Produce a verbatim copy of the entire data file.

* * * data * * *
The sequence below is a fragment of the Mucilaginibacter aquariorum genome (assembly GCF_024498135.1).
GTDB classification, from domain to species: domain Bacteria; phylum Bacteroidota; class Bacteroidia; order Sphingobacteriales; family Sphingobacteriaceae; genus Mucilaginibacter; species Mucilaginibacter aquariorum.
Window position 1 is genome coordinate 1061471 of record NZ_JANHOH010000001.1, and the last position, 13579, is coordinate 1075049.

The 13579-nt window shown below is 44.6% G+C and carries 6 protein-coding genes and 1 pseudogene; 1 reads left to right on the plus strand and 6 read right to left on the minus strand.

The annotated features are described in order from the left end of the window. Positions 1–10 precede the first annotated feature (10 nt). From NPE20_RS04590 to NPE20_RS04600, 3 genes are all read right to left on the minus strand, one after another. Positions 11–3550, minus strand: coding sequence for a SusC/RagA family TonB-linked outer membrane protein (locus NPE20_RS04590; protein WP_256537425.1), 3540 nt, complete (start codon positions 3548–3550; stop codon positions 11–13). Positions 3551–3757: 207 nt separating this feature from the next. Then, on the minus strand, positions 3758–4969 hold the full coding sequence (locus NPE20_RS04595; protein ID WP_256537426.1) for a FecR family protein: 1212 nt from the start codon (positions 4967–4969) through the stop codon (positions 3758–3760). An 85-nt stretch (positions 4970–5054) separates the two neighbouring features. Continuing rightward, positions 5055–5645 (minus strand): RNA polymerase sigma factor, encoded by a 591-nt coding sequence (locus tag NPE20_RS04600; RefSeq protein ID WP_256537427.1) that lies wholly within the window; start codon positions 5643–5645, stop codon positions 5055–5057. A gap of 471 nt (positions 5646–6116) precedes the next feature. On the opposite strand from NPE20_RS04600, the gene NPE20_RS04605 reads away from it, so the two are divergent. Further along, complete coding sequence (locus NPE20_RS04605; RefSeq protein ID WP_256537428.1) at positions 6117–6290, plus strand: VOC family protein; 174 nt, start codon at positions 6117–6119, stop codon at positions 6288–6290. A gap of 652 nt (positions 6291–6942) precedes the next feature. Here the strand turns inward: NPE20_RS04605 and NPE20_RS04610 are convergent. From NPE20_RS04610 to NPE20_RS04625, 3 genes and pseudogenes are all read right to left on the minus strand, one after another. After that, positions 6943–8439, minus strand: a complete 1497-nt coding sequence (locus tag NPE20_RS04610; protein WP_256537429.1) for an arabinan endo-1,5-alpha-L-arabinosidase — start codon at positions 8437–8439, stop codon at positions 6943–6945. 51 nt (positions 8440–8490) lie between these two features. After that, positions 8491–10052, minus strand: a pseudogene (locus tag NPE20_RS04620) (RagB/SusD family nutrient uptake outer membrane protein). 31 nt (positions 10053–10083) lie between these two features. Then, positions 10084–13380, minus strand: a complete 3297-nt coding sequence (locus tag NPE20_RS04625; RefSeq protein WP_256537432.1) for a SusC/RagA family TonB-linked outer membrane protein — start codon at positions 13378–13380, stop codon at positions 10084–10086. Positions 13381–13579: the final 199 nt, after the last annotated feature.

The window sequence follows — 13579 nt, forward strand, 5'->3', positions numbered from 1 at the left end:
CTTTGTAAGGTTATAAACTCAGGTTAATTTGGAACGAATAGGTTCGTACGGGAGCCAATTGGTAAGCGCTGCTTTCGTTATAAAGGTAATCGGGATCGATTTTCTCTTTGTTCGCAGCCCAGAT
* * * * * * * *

The sequence below is a fragment of the Mucilaginibacter aquariorum genome (assembly GCF_024498135.1).
GTDB classification, from domain to species: domain Bacteria; phylum Bacteroidota; class Bacteroidia; order Sphingobacteriales; family Sphingobacteriaceae; genus Mucilaginibacter; species Mucilaginibacter aquariorum.
Window position 1 is genome coordinate 1061471 of record NZ_JANHOH010000001.1, and the last position, 13579, is coordinate 1075049.

The 13579-nt window shown below is 44.6% G+C and carries 6 protein-coding genes and 1 pseudogene; 1 reads left to right on the plus strand and 6 read right to left on the minus strand.

The annotated features are described in order from the left end of the window. Positions 1–10 precede the first annotated feature (10 nt). From NPE20_RS04590 to NPE20_RS04600, 3 genes are all read right to left on the minus strand, one after another. Positions 11–3550, minus strand: coding sequence for a SusC/RagA family TonB-linked outer membrane protein (locus NPE20_RS04590; protein WP_256537425.1), 3540 nt, complete (start codon positions 3548–3550; stop codon positions 11–13). Positions 3551–3757: 207 nt separating this feature from the next. Then, on the minus strand, positions 3758–4969 hold the full coding sequence (locus NPE20_RS04595; protein ID WP_256537426.1) for a FecR family protein: 1212 nt from the start codon (positions 4967–4969) through the stop codon (positions 3758–3760). An 85-nt stretch (positions 4970–5054) separates the two neighbouring features. Continuing rightward, positions 5055–5645 (minus strand): RNA polymerase sigma factor, encoded by a 591-nt coding sequence (locus tag NPE20_RS04600; RefSeq protein ID WP_256537427.1) that lies wholly within the window; start codon positions 5643–5645, stop codon positions 5055–5057. A gap of 471 nt (positions 5646–6116) precedes the next feature. On the opposite strand from NPE20_RS04600, the gene NPE20_RS04605 reads away from it, so the two are divergent. Further along, complete coding sequence (locus NPE20_RS04605; RefSeq protein ID WP_256537428.1) at positions 6117–6290, plus strand: VOC family protein; 174 nt, start codon at positions 6117–6119, stop codon at positions 6288–6290. A gap of 652 nt (positions 6291–6942) precedes the next feature. Here the strand turns inward: NPE20_RS04605 and NPE20_RS04610 are convergent. From NPE20_RS04610 to NPE20_RS04625, 3 genes and pseudogenes are all read right to left on the minus strand, one after another. After that, positions 6943–8439, minus strand: a complete 1497-nt coding sequence (locus tag NPE20_RS04610; protein WP_256537429.1) for an arabinan endo-1,5-alpha-L-arabinosidase — start codon at positions 8437–8439, stop codon at positions 6943–6945. 51 nt (positions 8440–8490) lie between these two features. After that, positions 8491–10052, minus strand: a pseudogene (locus tag NPE20_RS04620) (RagB/SusD family nutrient uptake outer membrane protein). 31 nt (positions 10053–10083) lie between these two features. Then, positions 10084–13380, minus strand: a complete 3297-nt coding sequence (locus tag NPE20_RS04625; RefSeq protein WP_256537432.1) for a SusC/RagA family TonB-linked outer membrane protein — start codon at positions 13378–13380, stop codon at positions 10084–10086. Positions 13381–13579: the final 199 nt, after the last annotated feature.

The window sequence follows — 13579 nt, forward strand, 5'->3', positions numbered from 1 at the left end:
CTTTGTAAGGTTATAAACTCAGGTTAATTTGGAACGAATAGGTTCGTACGGGAGCCAATTGGTAAGCGCTGCTTTCGTTATAAAGGTAATCGGGATCGATTTTCTCTTTGTTCGCAGCCCAGAT